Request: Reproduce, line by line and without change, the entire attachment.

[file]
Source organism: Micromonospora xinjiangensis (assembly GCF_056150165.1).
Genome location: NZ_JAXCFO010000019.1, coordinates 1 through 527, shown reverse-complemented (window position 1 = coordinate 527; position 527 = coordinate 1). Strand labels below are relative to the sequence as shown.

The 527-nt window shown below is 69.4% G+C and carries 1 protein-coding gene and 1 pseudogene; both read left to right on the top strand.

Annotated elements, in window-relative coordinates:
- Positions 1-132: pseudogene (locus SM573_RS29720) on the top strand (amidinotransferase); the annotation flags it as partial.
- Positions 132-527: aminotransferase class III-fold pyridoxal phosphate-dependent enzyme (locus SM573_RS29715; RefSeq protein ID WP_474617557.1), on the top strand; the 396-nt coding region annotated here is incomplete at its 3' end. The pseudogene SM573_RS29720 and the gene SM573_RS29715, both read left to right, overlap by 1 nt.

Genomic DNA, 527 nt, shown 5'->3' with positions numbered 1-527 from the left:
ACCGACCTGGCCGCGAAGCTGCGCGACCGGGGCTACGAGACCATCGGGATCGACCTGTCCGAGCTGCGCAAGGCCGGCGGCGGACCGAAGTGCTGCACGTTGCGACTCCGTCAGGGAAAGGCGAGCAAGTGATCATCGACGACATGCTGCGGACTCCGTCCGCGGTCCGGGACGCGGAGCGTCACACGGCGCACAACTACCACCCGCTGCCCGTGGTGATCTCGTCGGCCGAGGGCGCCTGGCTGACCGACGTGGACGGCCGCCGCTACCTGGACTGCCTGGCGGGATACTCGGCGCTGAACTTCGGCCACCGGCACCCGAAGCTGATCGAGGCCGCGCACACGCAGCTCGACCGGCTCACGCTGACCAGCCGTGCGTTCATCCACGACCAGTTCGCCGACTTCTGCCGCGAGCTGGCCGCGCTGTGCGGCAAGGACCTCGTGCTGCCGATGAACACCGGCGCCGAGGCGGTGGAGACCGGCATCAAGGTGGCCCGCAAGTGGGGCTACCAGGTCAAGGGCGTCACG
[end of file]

Source organism: Micromonospora xinjiangensis (assembly GCF_056150165.1).
Genome location: NZ_JAXCFO010000019.1, coordinates 1 through 527, shown reverse-complemented (window position 1 = coordinate 527; position 527 = coordinate 1). Strand labels below are relative to the sequence as shown.

The 527-nt window shown below is 69.4% G+C and carries 1 protein-coding gene and 1 pseudogene; both read left to right on the top strand.

Annotated elements, in window-relative coordinates:
- Positions 1-132: pseudogene (locus SM573_RS29720) on the top strand (amidinotransferase); the annotation flags it as partial.
- Positions 132-527: aminotransferase class III-fold pyridoxal phosphate-dependent enzyme (locus SM573_RS29715; RefSeq protein ID WP_474617557.1), on the top strand; the 396-nt coding region annotated here is incomplete at its 3' end. The pseudogene SM573_RS29720 and the gene SM573_RS29715, both read left to right, overlap by 1 nt.

Genomic DNA, 527 nt, shown 5'->3' with positions numbered 1-527 from the left:
ACCGACCTGGCCGCGAAGCTGCGCGACCGGGGCTACGAGACCATCGGGATCGACCTGTCCGAGCTGCGCAAGGCCGGCGGCGGACCGAAGTGCTGCACGTTGCGACTCCGTCAGGGAAAGGCGAGCAAGTGATCATCGACGACATGCTGCGGACTCCGTCCGCGGTCCGGGACGCGGAGCGTCACACGGCGCACAACTACCACCCGCTGCCCGTGGTGATCTCGTCGGCCGAGGGCGCCTGGCTGACCGACGTGGACGGCCGCCGCTACCTGGACTGCCTGGCGGGATACTCGGCGCTGAACTTCGGCCACCGGCACCCGAAGCTGATCGAGGCCGCGCACACGCAGCTCGACCGGCTCACGCTGACCAGCCGTGCGTTCATCCACGACCAGTTCGCCGACTTCTGCCGCGAGCTGGCCGCGCTGTGCGGCAAGGACCTCGTGCTGCCGATGAACACCGGCGCCGAGGCGGTGGAGACCGGCATCAAGGTGGCCCGCAAGTGGGGCTACCAGGTCAAGGGCGTCACG